Something that popped in yesterday and today’s press was a public notice from telecoms regulator POTRAZ on the cancellation of three little known networks; Broadlands, Qualtime Communications PL and BlueSat PL.
POTRAZ could not immediately give reason for the cancellation of the networks’ licences, but due to the silence from the networks soon after they launched, we are tempted to believe business has not been favourable and some could be considering folding, if at all they were still operating.
So what’s the story behind these 3 networks? What have they been doing all this time?
You might be familiar with the Chemist Siziba-led Broadlands. This is the network which ambitiously promised to upset the fixed telephony services market. Apparently Broadlands had reportedly established a trail in South Africa, Botswana, Namibia, Malawi, Democratic Republic of Congo, Zambia and Gabon.
Back then we expressed our reservations over its business model and the desire to go where the grass no longer grows. We had wondered why Broadlands would be going “fixed” while the trend was clearly going not just mobile voice, but mobile data as well.
As it turned out that time, Broadlands had a tiff with POTRAZ where the regulator insisted that Broadlands was only licensed as public data network services operator after all. This was in response to a media campaign by Broadlands insinuating that it was offering voice communications. The last we heard was Broadlands setting the record straight, through its lawyers that being a PDNS provider covered the provision of VoIP. That was the last we heard of them.
BlueSat Access, trading as Gigatel and led by Big Chitima, is known for its venture into triple play services way back in 2011. Together with Gilat Satcom, it installed a Shiron VSAT Hub with a national and regional reach that would deliver C-band, high-speed services. It’s also remembered for partnering ZELCO, offering VoIP services. Just like Broadlands, we do not know what became of it.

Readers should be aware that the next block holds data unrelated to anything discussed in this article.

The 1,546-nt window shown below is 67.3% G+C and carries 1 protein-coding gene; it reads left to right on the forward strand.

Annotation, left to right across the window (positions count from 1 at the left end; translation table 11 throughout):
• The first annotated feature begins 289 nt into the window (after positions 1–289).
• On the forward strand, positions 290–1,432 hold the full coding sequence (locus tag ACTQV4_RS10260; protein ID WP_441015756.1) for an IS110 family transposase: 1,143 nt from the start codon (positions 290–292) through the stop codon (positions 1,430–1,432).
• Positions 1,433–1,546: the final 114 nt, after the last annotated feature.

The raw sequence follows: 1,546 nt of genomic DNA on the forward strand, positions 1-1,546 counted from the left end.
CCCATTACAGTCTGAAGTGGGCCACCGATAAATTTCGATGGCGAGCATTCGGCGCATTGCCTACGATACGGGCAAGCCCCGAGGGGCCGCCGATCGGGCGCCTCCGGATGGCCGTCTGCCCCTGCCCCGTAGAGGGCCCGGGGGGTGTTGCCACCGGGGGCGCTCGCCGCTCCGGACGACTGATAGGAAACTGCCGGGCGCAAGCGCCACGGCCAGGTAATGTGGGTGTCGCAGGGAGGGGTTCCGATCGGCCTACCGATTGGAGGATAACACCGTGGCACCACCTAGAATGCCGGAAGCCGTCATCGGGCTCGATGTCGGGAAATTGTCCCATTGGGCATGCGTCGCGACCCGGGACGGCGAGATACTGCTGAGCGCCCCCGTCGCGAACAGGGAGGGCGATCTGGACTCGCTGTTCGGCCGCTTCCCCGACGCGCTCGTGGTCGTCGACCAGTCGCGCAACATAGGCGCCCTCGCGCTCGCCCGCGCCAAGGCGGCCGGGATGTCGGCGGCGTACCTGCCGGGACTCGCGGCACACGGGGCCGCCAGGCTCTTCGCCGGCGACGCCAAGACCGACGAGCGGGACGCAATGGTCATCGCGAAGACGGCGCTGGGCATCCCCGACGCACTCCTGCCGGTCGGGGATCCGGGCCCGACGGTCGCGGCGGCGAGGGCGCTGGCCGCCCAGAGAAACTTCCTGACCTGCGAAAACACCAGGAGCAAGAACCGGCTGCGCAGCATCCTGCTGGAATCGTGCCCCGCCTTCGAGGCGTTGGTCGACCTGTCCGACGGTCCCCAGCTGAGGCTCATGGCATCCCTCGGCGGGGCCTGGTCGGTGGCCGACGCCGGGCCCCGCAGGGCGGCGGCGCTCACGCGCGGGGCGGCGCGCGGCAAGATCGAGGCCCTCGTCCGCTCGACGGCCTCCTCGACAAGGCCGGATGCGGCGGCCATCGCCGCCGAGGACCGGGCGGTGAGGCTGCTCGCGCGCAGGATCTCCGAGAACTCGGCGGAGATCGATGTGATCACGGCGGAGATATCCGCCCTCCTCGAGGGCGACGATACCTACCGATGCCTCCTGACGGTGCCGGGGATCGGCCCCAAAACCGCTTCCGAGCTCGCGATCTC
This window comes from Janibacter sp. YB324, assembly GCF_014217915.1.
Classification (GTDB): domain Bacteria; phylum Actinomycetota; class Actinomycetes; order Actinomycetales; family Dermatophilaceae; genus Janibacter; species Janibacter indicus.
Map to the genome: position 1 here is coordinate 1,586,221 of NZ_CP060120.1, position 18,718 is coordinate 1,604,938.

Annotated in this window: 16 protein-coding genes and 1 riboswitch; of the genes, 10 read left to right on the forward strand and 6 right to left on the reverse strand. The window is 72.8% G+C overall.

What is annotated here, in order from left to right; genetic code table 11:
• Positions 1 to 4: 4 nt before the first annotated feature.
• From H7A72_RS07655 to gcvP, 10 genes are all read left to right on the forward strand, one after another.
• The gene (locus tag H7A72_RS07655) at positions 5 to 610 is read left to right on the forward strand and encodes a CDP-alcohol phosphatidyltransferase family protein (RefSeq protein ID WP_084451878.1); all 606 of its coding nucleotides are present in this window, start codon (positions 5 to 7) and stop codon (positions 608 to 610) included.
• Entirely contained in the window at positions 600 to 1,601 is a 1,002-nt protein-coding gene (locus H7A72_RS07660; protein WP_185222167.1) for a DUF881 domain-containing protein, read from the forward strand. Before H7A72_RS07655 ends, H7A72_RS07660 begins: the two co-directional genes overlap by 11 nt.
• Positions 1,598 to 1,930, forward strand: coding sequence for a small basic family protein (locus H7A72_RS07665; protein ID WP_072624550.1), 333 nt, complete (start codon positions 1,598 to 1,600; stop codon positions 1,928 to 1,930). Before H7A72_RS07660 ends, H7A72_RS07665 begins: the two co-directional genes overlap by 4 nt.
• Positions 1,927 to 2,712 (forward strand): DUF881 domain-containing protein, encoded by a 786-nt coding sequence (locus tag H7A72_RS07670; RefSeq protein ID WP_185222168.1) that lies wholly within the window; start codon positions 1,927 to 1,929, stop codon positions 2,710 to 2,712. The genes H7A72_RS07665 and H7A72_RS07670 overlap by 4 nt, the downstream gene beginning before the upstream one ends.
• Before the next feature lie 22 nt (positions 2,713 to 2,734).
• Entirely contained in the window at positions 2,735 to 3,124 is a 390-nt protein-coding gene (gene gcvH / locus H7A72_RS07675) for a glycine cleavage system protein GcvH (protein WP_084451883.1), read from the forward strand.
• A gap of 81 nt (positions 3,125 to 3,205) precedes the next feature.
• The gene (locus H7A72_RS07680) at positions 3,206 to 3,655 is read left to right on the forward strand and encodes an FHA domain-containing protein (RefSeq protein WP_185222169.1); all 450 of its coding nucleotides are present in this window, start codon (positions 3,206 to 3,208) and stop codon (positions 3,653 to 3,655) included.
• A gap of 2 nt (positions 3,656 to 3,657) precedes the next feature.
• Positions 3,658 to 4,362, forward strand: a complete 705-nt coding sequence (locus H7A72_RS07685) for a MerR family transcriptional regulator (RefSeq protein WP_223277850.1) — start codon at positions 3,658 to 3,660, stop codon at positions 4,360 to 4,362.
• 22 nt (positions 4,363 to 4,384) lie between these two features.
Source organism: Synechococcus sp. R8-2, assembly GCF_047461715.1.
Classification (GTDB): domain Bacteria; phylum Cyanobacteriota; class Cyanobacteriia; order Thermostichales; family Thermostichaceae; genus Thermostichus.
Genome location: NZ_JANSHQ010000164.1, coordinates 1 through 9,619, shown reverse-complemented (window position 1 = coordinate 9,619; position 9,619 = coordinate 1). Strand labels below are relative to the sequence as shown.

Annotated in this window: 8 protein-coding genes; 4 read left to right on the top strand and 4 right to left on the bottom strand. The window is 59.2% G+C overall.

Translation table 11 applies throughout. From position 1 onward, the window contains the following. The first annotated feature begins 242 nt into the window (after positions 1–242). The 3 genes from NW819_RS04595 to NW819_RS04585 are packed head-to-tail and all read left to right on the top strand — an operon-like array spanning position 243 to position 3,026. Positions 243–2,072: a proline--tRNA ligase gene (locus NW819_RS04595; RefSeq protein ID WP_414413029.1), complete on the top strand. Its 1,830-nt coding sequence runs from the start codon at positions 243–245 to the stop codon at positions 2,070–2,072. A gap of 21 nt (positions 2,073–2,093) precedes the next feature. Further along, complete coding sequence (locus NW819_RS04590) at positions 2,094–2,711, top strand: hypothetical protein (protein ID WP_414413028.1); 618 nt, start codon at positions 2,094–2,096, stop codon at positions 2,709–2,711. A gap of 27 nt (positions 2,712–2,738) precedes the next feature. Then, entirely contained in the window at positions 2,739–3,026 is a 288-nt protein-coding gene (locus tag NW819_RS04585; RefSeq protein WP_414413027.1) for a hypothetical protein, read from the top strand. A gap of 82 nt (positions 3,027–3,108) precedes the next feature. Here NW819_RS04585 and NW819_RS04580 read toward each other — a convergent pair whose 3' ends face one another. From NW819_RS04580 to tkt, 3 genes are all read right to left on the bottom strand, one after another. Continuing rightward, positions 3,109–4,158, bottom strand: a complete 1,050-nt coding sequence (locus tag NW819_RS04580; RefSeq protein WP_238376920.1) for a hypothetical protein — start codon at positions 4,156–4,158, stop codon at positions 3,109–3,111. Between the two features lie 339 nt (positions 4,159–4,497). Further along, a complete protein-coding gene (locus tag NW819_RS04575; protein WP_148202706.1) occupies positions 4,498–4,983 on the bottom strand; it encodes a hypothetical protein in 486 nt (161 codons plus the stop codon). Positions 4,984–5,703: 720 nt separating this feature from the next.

Qualtime Communications was another PDN provider licensed by POTRAZ at just about the same time as Broadlands but failed to gather enough traction to leave a permanent mark on the telecoms space.
The Telecoms industry indeed looks very lucrative and worth going into, but ventures need to strike the correct code to stay afloat in a business that has unarguable vast opportunities. Some of the above networks are reported to have sunk tens of millions of dollars just to setup.
Any attempt at telecoms is hardly a fly by night investment, especially when one decides to setup a whole new franchise as opposed to OTT services. It needs long term persevered capital injections before break even and profits. For mobile telecoms the $137 million dollar licence is telling enough.
I wonder if these are POTRAZ warning shots to interested parties like the Shingi Munyeza led consortium that has its eyes set on setting up a new network.